Thursday, January 19, 2006


Just a great op-ed by the National Review's Michael Ledeen.

Do the Right Thing
Let’s avoid making a catastrophe out of an embarrassment.

Bit by bit we are getting to the inevitable showdown with Iran. This administration, like every other Western government, has hoped against hope that it would not come to this. President George W. Bush, for reasons good and bad, threw in with the Europeans' phony-negotiation scheme, even though he knew it would fail. Like the others, he hoped that revolution would erupt, and that decisive action on our part would not be necessary. Like the others, he preferred not to face the hard fact that revolutions rarely succeed without external support. Had Ronald Reagan been around, he would have told W. that the democratic revolution that ended the Cold War only finally succeeded when the United States supported it.

The failure to craft an effective Iran policy has plagued this administration, and indeed the entire American political class, for five long years. Calls of "faster, please" were dismissed, in large part because they failed to resonate in the policy community, aside from a few brave souls in Congress (Jon Kyl, John Cornyn, Rick Santorum, Sam Brownback, Illeana Ros-Lehtinen come to mind. No thanks to the nominal leaders, Henry Hyde and Richard Lugar, both in full denial, in lockstep with Foggy Bottom and Langley).

Wishful thinking still dominates global "leadership." The pathetic Jack Straw intones, "I don't think we should rush our fences here. There are plenty of examples where a matter is referred to the Security Council and the Security Council takes action and that action is followed without sanction." And he wistfully adds: "the fact that Iran is so concerned not to see it referred to the Security Council underlines the strength of that body."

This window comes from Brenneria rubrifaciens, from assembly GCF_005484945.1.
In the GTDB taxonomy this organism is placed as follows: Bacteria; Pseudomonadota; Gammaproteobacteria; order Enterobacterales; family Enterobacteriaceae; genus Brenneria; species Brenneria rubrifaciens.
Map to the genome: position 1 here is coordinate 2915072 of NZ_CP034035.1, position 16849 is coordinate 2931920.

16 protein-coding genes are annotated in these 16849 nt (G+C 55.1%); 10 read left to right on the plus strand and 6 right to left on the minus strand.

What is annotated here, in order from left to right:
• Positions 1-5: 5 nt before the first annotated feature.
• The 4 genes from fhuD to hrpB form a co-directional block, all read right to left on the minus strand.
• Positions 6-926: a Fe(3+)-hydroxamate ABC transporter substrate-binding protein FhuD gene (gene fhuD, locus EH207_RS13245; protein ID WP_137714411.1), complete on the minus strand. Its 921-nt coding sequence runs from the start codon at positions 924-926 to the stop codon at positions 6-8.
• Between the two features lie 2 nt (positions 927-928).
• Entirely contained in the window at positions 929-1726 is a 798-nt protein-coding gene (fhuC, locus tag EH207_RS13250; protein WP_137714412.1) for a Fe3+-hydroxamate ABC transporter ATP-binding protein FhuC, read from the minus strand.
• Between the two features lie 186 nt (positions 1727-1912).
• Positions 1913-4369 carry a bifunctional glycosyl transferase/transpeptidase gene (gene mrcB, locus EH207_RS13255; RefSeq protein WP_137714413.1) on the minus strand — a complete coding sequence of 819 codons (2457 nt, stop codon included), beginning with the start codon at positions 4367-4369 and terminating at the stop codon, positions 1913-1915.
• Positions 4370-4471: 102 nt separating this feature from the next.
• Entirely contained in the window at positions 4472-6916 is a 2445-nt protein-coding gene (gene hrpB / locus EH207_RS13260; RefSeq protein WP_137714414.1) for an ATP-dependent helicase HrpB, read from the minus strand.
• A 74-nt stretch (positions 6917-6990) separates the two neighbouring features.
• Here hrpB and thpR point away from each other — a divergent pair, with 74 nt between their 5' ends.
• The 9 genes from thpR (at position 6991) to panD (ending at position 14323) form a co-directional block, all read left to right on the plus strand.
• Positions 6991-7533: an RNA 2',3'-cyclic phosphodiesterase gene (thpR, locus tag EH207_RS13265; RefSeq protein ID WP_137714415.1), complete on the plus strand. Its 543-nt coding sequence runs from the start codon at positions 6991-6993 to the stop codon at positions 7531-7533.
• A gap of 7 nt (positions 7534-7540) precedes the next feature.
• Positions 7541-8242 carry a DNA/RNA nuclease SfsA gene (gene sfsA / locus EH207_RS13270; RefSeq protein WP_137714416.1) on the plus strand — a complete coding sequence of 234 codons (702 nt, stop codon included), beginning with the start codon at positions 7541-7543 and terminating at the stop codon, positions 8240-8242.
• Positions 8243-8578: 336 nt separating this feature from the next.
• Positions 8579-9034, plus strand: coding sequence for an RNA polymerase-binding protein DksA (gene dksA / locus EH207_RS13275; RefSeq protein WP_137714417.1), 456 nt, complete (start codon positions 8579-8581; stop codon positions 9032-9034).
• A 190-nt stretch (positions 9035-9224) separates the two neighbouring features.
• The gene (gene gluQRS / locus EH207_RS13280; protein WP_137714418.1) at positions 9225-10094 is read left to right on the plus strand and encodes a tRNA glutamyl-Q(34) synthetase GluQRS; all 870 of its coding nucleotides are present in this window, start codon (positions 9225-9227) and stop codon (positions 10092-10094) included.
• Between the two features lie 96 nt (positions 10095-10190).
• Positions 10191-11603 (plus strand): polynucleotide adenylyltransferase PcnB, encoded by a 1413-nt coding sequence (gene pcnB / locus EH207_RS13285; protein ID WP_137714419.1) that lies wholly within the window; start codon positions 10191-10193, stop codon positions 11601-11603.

This, at a moment when Iran, which either possesses or will soon have atomic bombs and excellent intermediate-range ballistic missiles, scoffs at the Security Council, threatens to drive oil prices through $100 per barrel, and chants that the West needs Iran more than Iran needs the West. Meanwhile, Secretary Rice, trying to put a brave face on a potentially catastrophic policy failure, happily claims that Iran "is isolating itself" in the world community.

But it is not so. Iran has powerful defenders and apologists (Russia, China, and often Saudi Arabia), and, far from isolating itself, Iran's ability to intimidate her neighbors is growing relentlessly. Just a few days ago, when Iraqi patrol boats attempted to stop Iranian oil smugglers, Iranian naval vessels opened fire, killing several Iraqi sailors and enabling the smugglers to proceed. Such events do not register against the din of empty words directed at our feckless demands that Iran cease arming herself. (full article)

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